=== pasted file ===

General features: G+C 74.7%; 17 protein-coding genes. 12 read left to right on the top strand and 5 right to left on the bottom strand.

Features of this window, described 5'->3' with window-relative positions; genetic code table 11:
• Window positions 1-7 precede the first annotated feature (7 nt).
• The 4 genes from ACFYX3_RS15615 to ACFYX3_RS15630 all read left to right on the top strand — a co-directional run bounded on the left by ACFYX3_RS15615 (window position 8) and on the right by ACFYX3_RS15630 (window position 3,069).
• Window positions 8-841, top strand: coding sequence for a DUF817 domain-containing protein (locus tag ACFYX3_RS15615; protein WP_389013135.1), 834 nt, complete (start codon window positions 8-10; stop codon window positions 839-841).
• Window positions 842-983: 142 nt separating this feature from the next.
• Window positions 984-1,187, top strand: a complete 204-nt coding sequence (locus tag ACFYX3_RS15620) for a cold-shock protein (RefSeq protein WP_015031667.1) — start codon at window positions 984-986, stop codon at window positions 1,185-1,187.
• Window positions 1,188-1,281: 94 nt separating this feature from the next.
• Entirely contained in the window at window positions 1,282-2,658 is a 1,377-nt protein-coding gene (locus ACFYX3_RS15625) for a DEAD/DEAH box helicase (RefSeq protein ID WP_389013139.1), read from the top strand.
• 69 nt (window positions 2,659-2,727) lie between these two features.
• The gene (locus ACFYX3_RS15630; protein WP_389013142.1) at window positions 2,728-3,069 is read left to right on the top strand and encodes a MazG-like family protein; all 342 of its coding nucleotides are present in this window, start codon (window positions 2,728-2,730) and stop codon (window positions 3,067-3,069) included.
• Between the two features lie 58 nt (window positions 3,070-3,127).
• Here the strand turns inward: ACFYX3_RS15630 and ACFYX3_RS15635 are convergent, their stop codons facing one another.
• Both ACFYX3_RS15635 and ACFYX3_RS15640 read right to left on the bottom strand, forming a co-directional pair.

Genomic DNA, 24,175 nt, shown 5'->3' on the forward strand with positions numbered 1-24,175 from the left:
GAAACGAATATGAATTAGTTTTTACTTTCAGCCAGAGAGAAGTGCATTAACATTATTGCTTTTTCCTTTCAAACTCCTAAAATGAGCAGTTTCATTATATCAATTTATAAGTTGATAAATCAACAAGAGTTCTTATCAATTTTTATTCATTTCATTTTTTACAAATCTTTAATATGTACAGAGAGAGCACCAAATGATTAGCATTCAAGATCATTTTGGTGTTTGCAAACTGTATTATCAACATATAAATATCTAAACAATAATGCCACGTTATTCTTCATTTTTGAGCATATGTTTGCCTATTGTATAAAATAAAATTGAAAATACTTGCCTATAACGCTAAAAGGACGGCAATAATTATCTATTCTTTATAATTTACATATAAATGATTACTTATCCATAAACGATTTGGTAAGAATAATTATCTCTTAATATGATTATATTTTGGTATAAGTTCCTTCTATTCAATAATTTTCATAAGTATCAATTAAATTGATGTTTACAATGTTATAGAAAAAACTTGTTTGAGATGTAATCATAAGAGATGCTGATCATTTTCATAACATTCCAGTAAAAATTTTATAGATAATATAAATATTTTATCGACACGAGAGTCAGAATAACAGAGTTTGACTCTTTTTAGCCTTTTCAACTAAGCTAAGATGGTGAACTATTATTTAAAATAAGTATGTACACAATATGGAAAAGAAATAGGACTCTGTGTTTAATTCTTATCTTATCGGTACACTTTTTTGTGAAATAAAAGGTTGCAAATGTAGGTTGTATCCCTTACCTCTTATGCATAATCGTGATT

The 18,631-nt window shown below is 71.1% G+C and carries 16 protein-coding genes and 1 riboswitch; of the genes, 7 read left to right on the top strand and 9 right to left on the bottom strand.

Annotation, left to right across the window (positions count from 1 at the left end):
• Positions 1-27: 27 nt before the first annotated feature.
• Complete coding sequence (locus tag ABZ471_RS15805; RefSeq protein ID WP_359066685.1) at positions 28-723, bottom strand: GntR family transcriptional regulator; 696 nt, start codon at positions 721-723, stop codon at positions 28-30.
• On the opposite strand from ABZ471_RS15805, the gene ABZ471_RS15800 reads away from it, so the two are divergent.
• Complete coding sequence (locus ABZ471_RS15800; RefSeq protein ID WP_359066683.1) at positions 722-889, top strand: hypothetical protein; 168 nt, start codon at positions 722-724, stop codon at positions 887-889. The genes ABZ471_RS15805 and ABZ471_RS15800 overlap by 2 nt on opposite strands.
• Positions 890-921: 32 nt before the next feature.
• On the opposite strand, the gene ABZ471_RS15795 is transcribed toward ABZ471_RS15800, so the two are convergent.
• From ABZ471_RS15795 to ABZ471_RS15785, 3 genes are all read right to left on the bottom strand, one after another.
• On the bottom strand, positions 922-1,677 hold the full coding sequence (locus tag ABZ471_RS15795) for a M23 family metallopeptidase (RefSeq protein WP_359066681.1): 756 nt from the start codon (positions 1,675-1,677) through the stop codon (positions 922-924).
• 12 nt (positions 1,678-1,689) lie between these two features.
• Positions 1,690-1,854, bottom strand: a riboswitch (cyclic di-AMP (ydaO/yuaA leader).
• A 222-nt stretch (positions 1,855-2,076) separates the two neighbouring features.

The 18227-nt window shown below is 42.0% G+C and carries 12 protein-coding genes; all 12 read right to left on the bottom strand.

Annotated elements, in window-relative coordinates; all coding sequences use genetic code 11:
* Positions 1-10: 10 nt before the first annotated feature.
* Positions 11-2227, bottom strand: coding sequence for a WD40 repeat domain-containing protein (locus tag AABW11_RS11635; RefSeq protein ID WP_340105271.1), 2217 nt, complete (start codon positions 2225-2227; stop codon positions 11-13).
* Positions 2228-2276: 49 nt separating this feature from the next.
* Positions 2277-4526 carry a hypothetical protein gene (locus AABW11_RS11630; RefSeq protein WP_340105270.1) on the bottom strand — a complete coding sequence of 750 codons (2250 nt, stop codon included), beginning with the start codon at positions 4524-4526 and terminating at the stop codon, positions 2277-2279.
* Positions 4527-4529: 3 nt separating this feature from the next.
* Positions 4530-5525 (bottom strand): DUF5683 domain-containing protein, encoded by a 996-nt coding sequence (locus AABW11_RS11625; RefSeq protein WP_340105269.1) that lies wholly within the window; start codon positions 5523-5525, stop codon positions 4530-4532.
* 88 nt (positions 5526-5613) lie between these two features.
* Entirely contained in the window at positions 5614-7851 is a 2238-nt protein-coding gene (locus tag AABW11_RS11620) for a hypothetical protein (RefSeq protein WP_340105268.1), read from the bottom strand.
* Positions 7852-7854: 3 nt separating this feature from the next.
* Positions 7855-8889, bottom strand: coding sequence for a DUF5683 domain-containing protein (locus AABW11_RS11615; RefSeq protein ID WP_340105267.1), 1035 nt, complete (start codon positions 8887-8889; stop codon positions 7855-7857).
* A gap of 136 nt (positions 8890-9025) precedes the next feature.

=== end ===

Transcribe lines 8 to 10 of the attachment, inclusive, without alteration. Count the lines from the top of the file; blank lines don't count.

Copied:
• Window positions 1,188-1,281: 94 nt separating this feature from the next.
• Entirely contained in the window at window positions 1,282-2,658 is a 1,377-nt protein-coding gene (locus ACFYX3_RS15625) for a DEAD/DEAH box helicase (RefSeq protein ID WP_389013139.1), read from the top strand.
• 69 nt (window positions 2,659-2,727) lie between these two features.